This morning I have chained myself to my desk in order to respond to ALL the fanmail that has piled up. I made a dent in it last week, and hope to finish today. If you have been waiting to hear from me, I am sorry. Check your mailbox later this week.
By the way, I still have teacher’s guides for TWISTED that I am happy to send out. Put your address in the Comments section, or email me at laurie AT writerlady DOT com and I will send you one ASAP.
There are many more pictures of the Whispering Pines SCBWI retreat on the blog of Liz Goulet Dubois. Liz was the featured artist at the retreat. She is a stellar example of a working artist; someone who day in and and day out uses her artistic talents on a million different projects and somehow manages to pay the bills. I salute thee, Liz, with this mug of Earl Grey! (Be sure to noodle around her site, too.)
A hale and hearty happy 200th birthday to Henry Wadsworth Longfellow. Maybe we should call him Oldfellow. I had to memorize lines from “The Village Blacksmith” in third grade. Despite that, I still like him.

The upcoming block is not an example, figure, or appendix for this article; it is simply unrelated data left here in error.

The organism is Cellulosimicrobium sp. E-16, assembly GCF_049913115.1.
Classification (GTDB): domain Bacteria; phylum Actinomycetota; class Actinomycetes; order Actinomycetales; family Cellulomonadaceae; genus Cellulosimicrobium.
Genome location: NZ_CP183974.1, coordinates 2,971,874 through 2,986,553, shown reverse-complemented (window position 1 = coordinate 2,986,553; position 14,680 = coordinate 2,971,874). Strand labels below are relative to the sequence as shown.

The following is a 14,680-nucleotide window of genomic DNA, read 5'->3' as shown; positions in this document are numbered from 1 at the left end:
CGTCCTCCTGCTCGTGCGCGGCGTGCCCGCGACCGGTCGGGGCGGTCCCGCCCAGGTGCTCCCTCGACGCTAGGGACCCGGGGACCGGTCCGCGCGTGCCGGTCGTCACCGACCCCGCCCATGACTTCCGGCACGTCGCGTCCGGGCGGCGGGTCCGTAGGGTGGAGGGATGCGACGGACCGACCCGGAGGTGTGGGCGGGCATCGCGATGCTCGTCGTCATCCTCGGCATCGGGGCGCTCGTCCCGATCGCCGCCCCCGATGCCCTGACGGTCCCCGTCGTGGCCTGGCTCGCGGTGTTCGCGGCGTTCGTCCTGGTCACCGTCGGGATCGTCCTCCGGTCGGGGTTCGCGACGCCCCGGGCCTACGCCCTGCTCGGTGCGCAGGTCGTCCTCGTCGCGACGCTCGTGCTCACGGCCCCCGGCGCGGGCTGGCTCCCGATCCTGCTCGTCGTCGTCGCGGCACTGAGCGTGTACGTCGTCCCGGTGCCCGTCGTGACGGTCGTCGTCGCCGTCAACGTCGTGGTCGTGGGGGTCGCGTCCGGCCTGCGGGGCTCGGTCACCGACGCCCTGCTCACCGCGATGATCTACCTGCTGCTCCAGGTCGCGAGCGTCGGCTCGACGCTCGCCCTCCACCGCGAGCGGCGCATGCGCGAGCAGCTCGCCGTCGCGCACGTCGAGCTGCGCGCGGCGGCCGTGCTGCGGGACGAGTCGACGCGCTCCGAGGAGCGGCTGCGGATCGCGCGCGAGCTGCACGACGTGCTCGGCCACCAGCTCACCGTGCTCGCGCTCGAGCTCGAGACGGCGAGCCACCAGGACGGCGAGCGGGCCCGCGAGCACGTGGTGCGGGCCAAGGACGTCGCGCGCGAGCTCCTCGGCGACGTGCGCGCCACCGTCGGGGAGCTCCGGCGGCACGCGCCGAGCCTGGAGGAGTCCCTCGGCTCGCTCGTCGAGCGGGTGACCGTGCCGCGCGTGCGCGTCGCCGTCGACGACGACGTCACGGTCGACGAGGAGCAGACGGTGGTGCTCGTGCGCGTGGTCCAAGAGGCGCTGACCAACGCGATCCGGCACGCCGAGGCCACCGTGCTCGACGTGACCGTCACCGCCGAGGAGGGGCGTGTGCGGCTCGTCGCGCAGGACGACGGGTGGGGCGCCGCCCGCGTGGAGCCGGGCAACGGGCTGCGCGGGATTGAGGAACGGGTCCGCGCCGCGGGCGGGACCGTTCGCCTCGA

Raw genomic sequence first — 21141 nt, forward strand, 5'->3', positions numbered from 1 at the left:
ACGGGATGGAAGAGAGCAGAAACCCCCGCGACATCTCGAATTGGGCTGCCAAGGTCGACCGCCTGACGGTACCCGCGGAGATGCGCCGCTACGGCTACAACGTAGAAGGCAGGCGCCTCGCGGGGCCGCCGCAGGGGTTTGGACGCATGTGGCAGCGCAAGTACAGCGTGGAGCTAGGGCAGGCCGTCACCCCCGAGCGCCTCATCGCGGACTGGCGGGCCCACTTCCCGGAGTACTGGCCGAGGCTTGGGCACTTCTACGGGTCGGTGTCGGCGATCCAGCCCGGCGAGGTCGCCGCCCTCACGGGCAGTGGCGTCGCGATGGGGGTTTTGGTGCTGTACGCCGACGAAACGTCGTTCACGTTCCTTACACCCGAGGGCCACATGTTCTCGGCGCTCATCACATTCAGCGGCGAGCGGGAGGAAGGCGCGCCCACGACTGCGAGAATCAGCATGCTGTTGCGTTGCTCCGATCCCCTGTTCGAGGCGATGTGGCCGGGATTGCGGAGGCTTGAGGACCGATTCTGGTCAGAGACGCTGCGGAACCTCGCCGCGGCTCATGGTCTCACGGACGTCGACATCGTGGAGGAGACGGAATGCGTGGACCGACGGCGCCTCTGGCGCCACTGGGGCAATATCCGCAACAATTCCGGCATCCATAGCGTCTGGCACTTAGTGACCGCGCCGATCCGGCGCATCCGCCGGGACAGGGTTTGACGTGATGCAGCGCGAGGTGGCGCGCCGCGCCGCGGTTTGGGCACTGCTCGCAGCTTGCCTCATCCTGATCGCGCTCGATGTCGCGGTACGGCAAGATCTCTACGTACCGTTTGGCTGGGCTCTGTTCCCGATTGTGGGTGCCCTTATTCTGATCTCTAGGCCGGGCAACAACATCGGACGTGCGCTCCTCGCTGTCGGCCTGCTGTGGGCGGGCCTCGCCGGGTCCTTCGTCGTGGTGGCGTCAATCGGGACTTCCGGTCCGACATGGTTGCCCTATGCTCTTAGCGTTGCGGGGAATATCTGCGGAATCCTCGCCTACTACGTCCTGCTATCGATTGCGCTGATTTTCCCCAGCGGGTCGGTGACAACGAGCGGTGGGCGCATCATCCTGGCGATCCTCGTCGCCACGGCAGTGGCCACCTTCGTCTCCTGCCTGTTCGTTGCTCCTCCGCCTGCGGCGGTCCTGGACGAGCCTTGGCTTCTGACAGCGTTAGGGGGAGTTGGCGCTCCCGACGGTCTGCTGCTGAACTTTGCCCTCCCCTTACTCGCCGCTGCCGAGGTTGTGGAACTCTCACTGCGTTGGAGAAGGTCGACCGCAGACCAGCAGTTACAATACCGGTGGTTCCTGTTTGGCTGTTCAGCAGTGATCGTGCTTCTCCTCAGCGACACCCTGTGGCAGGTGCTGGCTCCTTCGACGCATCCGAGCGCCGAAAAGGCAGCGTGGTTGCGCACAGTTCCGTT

Except when it comes to how he mucked up history.
Longfellow did not let the messy facts of Revere’s ride get in the way of a good story (or poem). The always wonderful J.L. Bell points out the differences between Paul’s ride and Longfellow’s poem. Historian Brian Leigh Dunnigan does the same thing for the Poetry Foundation.
How do I get this gig? Seriously, folks. I really mean it. I think I would do a remarkably good job. And it wouldn’t even have to be in London. New York has some lovely hotels. I hear Boston has a couple, too, as does San Francisco. Please put in a good word for me.
A Central New York Shout-out to 1979 Liverpool grad Julia Spencer-Fleming who just had her mystery novel All Mortal Flesh, nominated for a posh Agatha Award. I graduated in 1979, too. Must have been something in the water. (Thanks, Shelf Life for the tip.)
It is snowing again.